Explaining what a worker-cooperative is to just about everyone! Second, answering the question, “why didn’t you just open as an LLC?” which I am sure we have still not answered to many people’s satisfaction — but we don’t really care. We believe in our structure, and that is, ultimately, all that matters. Beyond those two questions, there have been plenty of business and legal hurdles. From working with credit unions, taxes, loans, and TABC/TTB filings, everything is a bit more difficult. It has also been compounded by the fact that Texas views us as a non-profit organization while the federal government views us a for-profit. One of our core principles here is the triple bottom line— people, planet, and profits— so that has been a point of frustration at times. As for benefits? Our team. We have an amazingly dedicated and passionate team that share in the work load to such a high degree. They go so far above and beyond and I have to attribute some of that to our model.

3. What are some of your favorite pairings or recipes using 4th Tap beers?

The Renewal, with spicy food, will do you right. The tart, almost mild-sour quality from the real tamarind does a great job of balancing a good spicy dish. We’ve also received messages and pictures from people who have used our Sun Eater to make rosemary lemon bread, and to marinate a chicken breast for a rosemary chicken dinner. Our Long Walk really goes well with a romaine and mandarin orange salad. Also, surprisingly, gingers snaps and Long Walk. Seriously, give that a try.

4. Tell us a little about your beers and your brewing philosophy. What makes 4th Tap unique?

There are so many beers being brewed in Texas, especially in Austin, and much of it is really, really good. Just from Austin alone, I can go out and find great examples of most styles of beer. For that reason, we wanted to make sure that we brought something new to the table. We focus on creating out-of-style, interesting, but still very drinkable beers made for our home here in Texas. We also spend time looking for local or exciting ingredients that can really enhance the qualities we like in different styles of beer. We don’t add ingredients to a beer for the novelty of it, or just to punch you in the tongue with it. If we’re adding something different, we’re adding it for a good reason.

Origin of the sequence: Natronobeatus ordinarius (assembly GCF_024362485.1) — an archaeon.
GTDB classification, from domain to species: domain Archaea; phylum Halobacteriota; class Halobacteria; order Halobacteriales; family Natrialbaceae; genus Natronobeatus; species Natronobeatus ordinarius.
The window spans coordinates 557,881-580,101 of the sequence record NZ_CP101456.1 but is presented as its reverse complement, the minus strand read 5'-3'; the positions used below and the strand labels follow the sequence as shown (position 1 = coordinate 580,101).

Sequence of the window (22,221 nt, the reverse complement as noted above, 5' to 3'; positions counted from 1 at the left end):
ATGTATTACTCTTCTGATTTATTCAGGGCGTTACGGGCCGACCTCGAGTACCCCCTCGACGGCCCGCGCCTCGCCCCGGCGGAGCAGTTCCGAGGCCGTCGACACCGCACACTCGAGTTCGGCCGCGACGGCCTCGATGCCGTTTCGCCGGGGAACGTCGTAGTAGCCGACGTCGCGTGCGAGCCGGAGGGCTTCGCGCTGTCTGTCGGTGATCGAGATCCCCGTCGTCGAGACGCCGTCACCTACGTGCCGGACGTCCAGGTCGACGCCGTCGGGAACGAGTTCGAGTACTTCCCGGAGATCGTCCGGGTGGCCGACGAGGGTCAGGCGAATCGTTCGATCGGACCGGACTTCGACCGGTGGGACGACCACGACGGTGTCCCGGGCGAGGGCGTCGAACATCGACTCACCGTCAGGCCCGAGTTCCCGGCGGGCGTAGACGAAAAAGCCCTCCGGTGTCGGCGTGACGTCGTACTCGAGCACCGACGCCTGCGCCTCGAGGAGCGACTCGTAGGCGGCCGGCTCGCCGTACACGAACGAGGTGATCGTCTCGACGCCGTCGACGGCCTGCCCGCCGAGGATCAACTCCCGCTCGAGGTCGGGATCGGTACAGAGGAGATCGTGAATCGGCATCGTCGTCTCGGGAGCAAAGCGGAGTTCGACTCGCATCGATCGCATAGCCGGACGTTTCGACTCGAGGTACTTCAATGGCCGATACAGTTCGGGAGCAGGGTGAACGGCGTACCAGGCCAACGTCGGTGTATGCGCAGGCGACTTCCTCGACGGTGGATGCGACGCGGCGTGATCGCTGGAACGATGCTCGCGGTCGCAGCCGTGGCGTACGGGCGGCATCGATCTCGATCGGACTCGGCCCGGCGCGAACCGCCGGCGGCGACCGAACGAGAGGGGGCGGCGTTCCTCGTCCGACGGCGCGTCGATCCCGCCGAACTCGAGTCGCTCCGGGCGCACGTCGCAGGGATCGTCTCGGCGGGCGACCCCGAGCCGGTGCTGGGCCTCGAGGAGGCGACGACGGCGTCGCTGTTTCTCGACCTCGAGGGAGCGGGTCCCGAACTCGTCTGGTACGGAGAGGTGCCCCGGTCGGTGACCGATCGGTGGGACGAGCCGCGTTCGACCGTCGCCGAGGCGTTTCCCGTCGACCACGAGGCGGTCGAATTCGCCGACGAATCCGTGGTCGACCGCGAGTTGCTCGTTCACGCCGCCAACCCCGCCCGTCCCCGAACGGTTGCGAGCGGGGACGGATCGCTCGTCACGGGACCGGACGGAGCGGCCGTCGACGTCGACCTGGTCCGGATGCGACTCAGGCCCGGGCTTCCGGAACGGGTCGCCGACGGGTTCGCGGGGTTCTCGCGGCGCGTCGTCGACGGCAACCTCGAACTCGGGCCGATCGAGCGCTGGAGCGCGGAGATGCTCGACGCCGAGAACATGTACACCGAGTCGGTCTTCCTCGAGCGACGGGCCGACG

5. What are some of your favorite things about Wheatsville Co-op?

Short lines! Seriously, I hate waiting in long lines and Wheatsville keeps them in check! In broader sense, we love that Wheatsville makes it a priority to not just provide local and organic food, but to often communicate the story of the suppliers. Wheatsville is a supporter of the local food economy, which supports the local financial economy, and that is an important and worthy undertaking. Wheatsville is also a living and breathing example of a cooperative business model in action! Also, I appreciate Wheatsville being the neighborhood grocery store back in my north-campus-living college days. Y’all kept me fed!

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Local Vendor Spotlight: Adelbert’s Brewery

Adelbert’s Brewery produces hand-crafted Belgian style ales right here in Austin, Texas. Started by Scott Hovey, Adelbert’s Brewery is a tribute to his brother, George Adelbert Hovey (1953-2000). Del always took time to enjoy a good ale with family and friends.


Scott and head brewer, Taylor Ziebarth, have both been passionate home brewers for many years. Scott completed the Master Brewers Association of the Americas’ Malting and Brewing Science Course and Taylor attended the American Brewers Guild’s Intensive Brewing Science & Engineering program.

Adelbert’s Brewery is committed to brewing Belgian-style, bottle-conditioned ales. They believe quality beers require quality ingredients and a painstaking attention to detail throughout the brewing process. They use Bohemian old-world floor malted barley, low alpha Noble Czech hops, and fresh yeast propagated at the brewery. In their seven vessel brewhouse, they use a time consuming, multi-temperature decoction mash technique which extracts a more complex flavor from their grains.